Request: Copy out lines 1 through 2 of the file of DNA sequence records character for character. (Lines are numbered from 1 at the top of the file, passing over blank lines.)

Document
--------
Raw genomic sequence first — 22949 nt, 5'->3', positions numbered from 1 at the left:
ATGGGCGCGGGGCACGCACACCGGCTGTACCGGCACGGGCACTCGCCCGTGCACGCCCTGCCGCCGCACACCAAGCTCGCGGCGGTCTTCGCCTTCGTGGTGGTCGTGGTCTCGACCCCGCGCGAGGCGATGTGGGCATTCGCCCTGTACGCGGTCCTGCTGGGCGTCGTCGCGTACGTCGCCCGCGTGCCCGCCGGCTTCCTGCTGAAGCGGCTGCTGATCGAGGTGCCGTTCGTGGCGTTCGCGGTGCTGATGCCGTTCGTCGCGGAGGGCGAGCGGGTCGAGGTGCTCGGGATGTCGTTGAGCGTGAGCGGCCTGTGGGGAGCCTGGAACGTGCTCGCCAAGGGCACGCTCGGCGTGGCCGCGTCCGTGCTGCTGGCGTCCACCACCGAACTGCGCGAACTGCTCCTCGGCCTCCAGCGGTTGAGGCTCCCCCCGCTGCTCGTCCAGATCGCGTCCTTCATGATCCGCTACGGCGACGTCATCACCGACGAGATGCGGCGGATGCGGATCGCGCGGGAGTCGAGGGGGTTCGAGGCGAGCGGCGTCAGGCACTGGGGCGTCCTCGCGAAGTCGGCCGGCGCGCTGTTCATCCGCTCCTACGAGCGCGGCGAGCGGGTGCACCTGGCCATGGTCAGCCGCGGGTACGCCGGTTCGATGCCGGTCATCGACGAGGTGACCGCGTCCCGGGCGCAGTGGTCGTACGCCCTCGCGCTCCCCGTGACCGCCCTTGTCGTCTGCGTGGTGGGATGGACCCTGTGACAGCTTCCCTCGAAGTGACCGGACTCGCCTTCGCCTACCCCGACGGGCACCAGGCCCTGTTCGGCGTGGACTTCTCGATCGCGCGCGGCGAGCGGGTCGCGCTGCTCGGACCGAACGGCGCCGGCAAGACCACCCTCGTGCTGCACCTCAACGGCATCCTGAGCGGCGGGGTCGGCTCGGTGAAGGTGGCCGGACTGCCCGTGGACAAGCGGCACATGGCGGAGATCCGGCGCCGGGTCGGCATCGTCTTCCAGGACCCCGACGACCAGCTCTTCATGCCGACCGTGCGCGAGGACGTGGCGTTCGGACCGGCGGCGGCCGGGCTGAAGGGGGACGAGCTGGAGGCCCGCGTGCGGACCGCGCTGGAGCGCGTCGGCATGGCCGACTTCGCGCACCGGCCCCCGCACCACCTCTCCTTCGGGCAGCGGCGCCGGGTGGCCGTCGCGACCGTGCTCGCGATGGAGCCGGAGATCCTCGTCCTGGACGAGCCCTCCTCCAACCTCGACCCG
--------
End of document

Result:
Raw genomic sequence first — 22949 nt, 5'->3', positions numbered from 1 at the left:
ATGGGCGCGGGGCACGCACACCGGCTGTACCGGCACGGGCACTCGCCCGTGCACGCCCTGCCGCCGCACACCAAGCTCGCGGCGGTCTTCGCCTTCGTGGTGGTCGTGGTCTCGACCCCGCGCGAGGCGATGTGGGCATTCGCCCTGTACGCGGTCCTGCTGGGCGTCGTCGCGTACGTCGCCCGCGTGCCCGCCGGCTTCCTGCTGAAGCGGCTGCTGATCGAGGTGCCGTTCGTGGCGTTCGCGGTGCTGATGCCGTTCGTCGCGGAGGGCGAGCGGGTCGAGGTGCTCGGGATGTCGTTGAGCGTGAGCGGCCTGTGGGGAGCCTGGAACGTGCTCGCCAAGGGCACGCTCGGCGTGGCCGCGTCCGTGCTGCTGGCGTCCACCACCGAACTGCGCGAACTGCTCCTCGGCCTCCAGCGGTTGAGGCTCCCCCCGCTGCTCGTCCAGATCGCGTCCTTCATGATCCGCTACGGCGACGTCATCACCGACGAGATGCGGCGGATGCGGATCGCGCGGGAGTCGAGGGGGTTCGAGGCGAGCGGCGTCAGGCACTGGGGCGTCCTCGCGAAGTCGGCCGGCGCGCTGTTCATCCGCTCCTACGAGCGCGGCGAGCGGGTGCACCTGGCCATGGTCAGCCGCGGGTACGCCGGTTCGATGCCGGTCATCGACGAGGTGACCGCGTCCCGGGCGCAGTGGTCGTACGCCCTCGCGCTCCCCGTGACCGCCCTTGTCGTCTGCGTGGTGGGATGGACCCTGTGACAGCTTCCCTCGAAGTGACCGGACTCGCCTTCGCCTACCCCGACGGGCACCAGGCCCTGTTCGGCGTGGACTTCTCGATCGCGCGCGGCGAGCGGGTCGCGCTGCTCGGACCGAACGGCGCCGGCAAGACCACCCTCGTGCTGCACCTCAACGGCATCCTGAGCGGCGGGGTCGGCTCGGTGAAGGTGGCCGGACTGCCCGTGGACAAGCGGCACATGGCGGAGATCCGGCGCCGGGTCGGCATCGTCTTCCAGGACCCCGACGACCAGCTCTTCATGCCGACCGTGCGCGAGGACGTGGCGTTCGGACCGGCGGCGGCCGGGCTGAAGGGGGACGAGCTGGAGGCCCGCGTGCGGACCGCGCTGGAGCGCGTCGGCATGGCCGACTTCGCGCACCGGCCCCCGCACCACCTCTCCTTCGGGCAGCGGCGCCGGGTGGCCGTCGCGACCGTGCTCGCGATGGAGCCGGAGATCCTCGTCCTGGACGAGCCCTCCTCCAACCTCGACCCG